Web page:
Barium Sulfate Scaling and Control during Polymer, Surfactant, and Surfactant/Polymer Flooding
- M. M. Al Kalbani (Heriot-Watt University) | M. M. Jordan (Nalco Champion) | E. J. Mackay (Heriot-Watt University) | K. S. Sorbie (Heriot-Watt University) | L. Nghiem (Computer Modelling Group Ltd.)
- Document ID
- Society of Petroleum Engineers
- SPE Production & Operations
- Publication Date
- December 2019
- Document Type
- Journal Paper
- 2019.Society of Petroleum Engineers
- polymer cEOR flooding, surfactant cEOR flooding, barium sulphate scale, surfactant-polymer cEOR flooding
- 12 in the last 30 days
- 45 since 2007
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Barium sulfate (BaSO4) scale is a serious problem that is encountered during oilfield production and has been studied mainly for fields undergoing waterflooding. Chemical enhanced oil recovery (cEOR) processes involve interactions between the injected brine and the formation brine, rock and oil. Very little work has appeared in the literature on how cEOR processes can influence the severity of the mineral scaling problem that occurs in the field and how this can be managed. This study investigates barium and sulfate coproduction behavior, the deposition of BaSO4 in the formation and in the producer wellbore, and its inhibition during polymer, surfactant, and surfactant/polymer (SP) flooding cEOR processes. To aid the cEOR economic decision, assessment of the impact of cEOR flooding type on both scale management and oil recovery is performed.
Reservoir simulation has been used in this study, employing homogenous and heterogeneous two-dimensional (2D) areal and vertical models. Data from the literature are used to define the parameters controlling the physical and chemical functionality of anionic surfactant and partially hydrolyzed polyacrylamide (HPAM) polymer [e.g., oil/water interfacial tension (IFT), IFT, polymer viscosity, and SP adsorption]. Assessment is made of the minimum inhibitor concentration (MIC) required to control the scale that is predicted to occur due to the changes in brine composition induced by the water and chemical flooding processes. The expected retention and release of a phosphonate scale inhibitor (SI) during squeeze treatments in the production wells is modeled.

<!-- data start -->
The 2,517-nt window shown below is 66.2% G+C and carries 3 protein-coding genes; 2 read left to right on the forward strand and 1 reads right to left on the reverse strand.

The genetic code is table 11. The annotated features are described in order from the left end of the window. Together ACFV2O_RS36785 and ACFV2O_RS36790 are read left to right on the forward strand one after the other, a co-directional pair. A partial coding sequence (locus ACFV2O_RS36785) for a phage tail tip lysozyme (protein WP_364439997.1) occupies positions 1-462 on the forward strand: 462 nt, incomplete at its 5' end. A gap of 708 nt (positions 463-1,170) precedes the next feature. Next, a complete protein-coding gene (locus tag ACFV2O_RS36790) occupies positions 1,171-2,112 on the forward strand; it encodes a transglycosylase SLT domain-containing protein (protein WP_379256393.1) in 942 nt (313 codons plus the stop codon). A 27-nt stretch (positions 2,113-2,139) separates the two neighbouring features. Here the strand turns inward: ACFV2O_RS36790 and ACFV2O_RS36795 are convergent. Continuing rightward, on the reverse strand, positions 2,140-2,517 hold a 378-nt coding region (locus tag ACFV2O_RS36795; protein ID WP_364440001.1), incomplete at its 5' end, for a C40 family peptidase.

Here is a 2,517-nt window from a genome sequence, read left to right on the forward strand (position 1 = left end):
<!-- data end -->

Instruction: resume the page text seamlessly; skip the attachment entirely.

The high viscosity and more stable HPAM polymer slug reduces the mixing between the injected and the formation brines, especially with low-salinity low-sulfate (SO2-4) make-up brine, reducing BaSO4 scale precipitation in the formation, delaying and reducing the potential scale risk in the producer wellbore compared to normal waterflooding. During surfactant flooding, from an oil recovery perspective, the optimal phase type and salinity can be any of the three microemulsion (ME) phase types, depending on the system multiphase parameters. However, the scaling risk can be different to that in the waterflooding case, depending on the IFT, ME phase type, the injected salinity, and sulfate concentration. In SP flooding, low-salinity make-up brine is preferred to enhance oil recovery, and it also delays and reduces scale risk. The impact of the injection brine salinity, SO2-4 concentration, and changing brine composition due to ion reactions affects the produced water rates, the number of required squeeze treatments and MIC values over time. This, then, impacts the inhibitor retention and release, which influences the treatment volumes and cost required to control scale over field life. Considering the economic impact of cEOR flood type on both oil recovery and scale management, low-salinity SP flooding is demonstrated to be the most viable option, showing the highest positive net present value (NPV).
The study shows that barium and sulfate coproduction and the evolving scale risk depend on the mobility ratio (which is determined by the injected brine and oil viscosities) on the oil/water IFT, on the level of chemical adsorption, and on the selected brine salinity. The severity of the scale risk is also impacted by the flood techniques used, with the extent of reservoir reactions having an effect on the MIC required to control scale and the squeeze treatment volumes required to maintain production after breakthrough.
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